Old Announcements - Look here  for announcements concerning this course

 

 

Previous Semeseter's Announcemets

October 12 , 2010 - The midterm exam has been graded and was passed back in class this morning.  To see the distribution of scores and other comments on the exam click HERE.

December 13 , 2010 - Final Exam scores and course grades have been posted on Blackboard (My Tulane).   You should be able to access the Blackboard site for whichever section of the course you are enrolled in and see your score and grade from there.  Let me know if there are any problems with Blackboard.

If you want to see your final exam or have any questions about your scores or grades, please feel free to send me an email to make an appointment to come by my office, Room 208 Blessey Hall.   I will be around most of the time next week, but if you send an email or call before coming to my office, I will be sure to be there at the arranged time.

Here are some general comments on the exam (you will note that many of these are the same as I posted for the last time this course was taught and available on this site until well past the midterm, and many are also the same as the comments I posted for the midterm exam on Oct. 12, above).

  • Some general advice - when a professor explicitly tells you that certain questions are going to be on an exam, it is alway in your best interest to believe that professor and take actions so that you do not miss those questions when they actually do show up on the exam.
  • It is absolutely amazing that 16% of you still think that the levee breaches that occurred in New Orleans during the Katrina event, all happened the day after Katrina made landfall.  This is absolutley false.   All levee breaches occurred on the same day that Katrina made landfall (August 29, 2005)
     
  • Magmas DO NOT come from the liquid outer core of the earth, but nearly 20% of you still think so (didn't we settle this on the midterm exam?).
     
  • The last time I checked, the letter C was still the third letter in the Alphabet.  I'm also pretty sure that it was the third letter in the alphabet (not the fifth letter) when Hurricane Camille came ashore back in 1969. Apparenlty 22% of you still don't know your alphabet.

  • Each increase in 1 in earthquake magnitude represents a 30 fold increase in energy released, NOT a 10 fold increase as 20% of you still think. 

  • Although large earthquakes in China and floods in Bangladesh usually result in a large number of casualties, an impact with a large space object (> 1 km) would result in many more casualties and is thus the worst possible disaster we discussed in the course.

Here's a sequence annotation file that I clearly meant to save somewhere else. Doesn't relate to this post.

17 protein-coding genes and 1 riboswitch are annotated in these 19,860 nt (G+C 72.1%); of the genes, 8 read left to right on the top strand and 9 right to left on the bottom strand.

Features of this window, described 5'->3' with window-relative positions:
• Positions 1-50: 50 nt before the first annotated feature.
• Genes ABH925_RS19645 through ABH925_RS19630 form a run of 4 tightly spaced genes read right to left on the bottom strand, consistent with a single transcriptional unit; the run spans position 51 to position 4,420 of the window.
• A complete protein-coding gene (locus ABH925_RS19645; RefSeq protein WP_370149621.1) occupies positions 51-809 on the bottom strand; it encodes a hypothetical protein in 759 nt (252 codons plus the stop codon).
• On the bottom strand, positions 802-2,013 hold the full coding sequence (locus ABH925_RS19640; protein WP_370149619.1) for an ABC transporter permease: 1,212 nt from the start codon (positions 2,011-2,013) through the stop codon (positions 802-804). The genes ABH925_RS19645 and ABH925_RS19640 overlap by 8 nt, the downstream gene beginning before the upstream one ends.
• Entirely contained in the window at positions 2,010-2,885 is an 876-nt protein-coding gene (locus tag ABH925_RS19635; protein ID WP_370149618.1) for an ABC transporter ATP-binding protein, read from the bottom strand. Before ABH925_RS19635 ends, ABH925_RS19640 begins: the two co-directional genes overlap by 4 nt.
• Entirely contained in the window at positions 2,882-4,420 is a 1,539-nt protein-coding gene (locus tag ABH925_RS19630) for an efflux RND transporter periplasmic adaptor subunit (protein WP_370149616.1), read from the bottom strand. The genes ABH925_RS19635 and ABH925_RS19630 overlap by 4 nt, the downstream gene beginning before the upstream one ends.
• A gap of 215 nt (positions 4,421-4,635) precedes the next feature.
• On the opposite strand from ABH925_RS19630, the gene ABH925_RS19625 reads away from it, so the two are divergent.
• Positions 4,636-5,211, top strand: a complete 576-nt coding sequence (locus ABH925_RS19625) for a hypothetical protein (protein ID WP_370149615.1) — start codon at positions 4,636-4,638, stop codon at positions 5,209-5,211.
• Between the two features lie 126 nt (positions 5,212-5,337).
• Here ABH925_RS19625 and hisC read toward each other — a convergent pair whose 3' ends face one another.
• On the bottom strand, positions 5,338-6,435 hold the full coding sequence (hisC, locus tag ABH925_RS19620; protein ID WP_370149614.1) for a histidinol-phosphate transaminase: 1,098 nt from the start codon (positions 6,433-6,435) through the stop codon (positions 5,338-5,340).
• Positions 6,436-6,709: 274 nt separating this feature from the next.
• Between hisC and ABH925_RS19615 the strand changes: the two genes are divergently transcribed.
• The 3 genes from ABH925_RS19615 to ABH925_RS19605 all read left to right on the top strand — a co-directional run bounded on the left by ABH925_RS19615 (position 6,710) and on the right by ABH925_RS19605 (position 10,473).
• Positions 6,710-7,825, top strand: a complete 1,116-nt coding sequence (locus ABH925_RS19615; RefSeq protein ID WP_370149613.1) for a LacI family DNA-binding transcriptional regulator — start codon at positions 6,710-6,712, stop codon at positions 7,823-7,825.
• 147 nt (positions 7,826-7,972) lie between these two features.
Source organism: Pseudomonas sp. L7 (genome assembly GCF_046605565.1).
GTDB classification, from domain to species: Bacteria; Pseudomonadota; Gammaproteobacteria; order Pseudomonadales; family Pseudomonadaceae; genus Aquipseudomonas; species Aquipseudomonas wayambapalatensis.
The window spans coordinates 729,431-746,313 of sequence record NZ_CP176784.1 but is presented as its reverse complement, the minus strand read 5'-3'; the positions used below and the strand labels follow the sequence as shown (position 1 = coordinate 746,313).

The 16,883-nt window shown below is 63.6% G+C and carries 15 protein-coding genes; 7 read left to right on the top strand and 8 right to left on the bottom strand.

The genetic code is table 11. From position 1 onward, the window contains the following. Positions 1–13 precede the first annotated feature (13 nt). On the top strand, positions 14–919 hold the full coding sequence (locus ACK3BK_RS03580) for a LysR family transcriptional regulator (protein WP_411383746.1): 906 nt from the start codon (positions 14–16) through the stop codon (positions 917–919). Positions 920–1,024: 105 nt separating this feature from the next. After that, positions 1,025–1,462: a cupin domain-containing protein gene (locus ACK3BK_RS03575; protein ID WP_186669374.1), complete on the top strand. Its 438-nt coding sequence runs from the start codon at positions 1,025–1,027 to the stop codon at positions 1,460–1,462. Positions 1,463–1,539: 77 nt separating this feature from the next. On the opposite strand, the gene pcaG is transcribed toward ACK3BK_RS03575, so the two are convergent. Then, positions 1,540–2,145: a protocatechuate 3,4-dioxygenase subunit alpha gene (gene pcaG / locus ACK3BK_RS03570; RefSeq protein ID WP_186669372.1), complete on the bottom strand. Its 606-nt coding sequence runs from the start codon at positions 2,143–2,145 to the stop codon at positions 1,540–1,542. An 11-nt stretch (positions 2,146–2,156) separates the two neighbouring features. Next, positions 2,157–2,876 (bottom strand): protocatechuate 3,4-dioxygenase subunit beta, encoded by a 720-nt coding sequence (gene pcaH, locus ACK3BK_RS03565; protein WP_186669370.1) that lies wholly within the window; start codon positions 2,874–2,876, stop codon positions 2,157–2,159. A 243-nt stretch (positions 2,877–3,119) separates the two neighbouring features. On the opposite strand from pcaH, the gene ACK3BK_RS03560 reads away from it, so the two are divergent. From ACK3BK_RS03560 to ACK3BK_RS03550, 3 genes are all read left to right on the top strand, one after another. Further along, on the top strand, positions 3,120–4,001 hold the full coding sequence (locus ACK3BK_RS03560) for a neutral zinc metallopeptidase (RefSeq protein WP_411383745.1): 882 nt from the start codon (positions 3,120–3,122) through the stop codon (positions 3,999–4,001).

• There is NO SUCH THING as an instrument called the Richter Scale (18% of you still think so) .

  • Although increasing amounts of Carbon Dioxide is the greenhouse gas that is causing global warning, Water vapor is the most abundant greenhouse gas in the atmosphere.

  • Finally, short term prediction of earthquakes is still not possible - thus, earthquake warning systems are not yet possible.


Life or Death

Three of you died during a hurricane when you wrongly opened the doors and windows in you house thinking that it would equalize pressure.

Six of you died when you didn't evacuate from your beach house when a Category 5 hurricane hit.

Three of you died when you didn't go to an inner room on the first floor of your house when the tornado struck.

Three of your died when you were struck by lightning while running into an open field to avoid the lightning.

Have a nice holiday break!

 

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Announcements - Look here  for announcements concerning this course

December 14, 2013

Final exams have been graded and scores and final grades have been posted to Blackboard. If you want to see your final exam or have any questions about your scores or grades, please feel free to come by my office, Room 208 Blessey Hall, or you can send e-mail.  It is probably best to make an appointment, as I am in and out of my office now that the semester is over.

What truly is amazing is that many of the comments below are the same comments I posted after the previous semester's final exam and have been posted on this site during the entire semester. 

Here are some general comments on the exam:

Two primary goals that I have in this course are to provide information that will help save your lives and to bust myths people have about historic events or the way things operate. 

  • Some general advice - when a professor explicitly tells you that certain questions are going to be on an exam, it is always in your best interest to believe that professor and take actions so that you do not miss those questions when they actually do show up on the exam.
  • 10 people (18.9% of the class) still think that the levee breaches that occurred in New Orleans during the Katrina event all happened the day after Katrina made landfall.  This is absolutely false.   All levee breaches occurred on the same day that Katrina made landfall (August 29, 2005).  I am still puzzling over how I can get this myth out of people's heads. 

  • 24 people in the class (45%) still think that New Orleans flooded because the Mississippi River Levees failed.  All levees that failed in New Orleans were on human made navigation and drainage canals.  Did we go to any breaches on the Mississippi River on our field trip?
     
  • 3 class members still think that magmas come from the liquid outer core of the Earth.  THEY DO NOT!   Will someone please tell me how I can convince an entire class that magmas don't come from the core?
     
  • Many of you still think that the amount of damage that an earthquake causes depends on the time of day.  The amount of casualties certainly does, but the damage will be the same no matter when the earthquake occurs.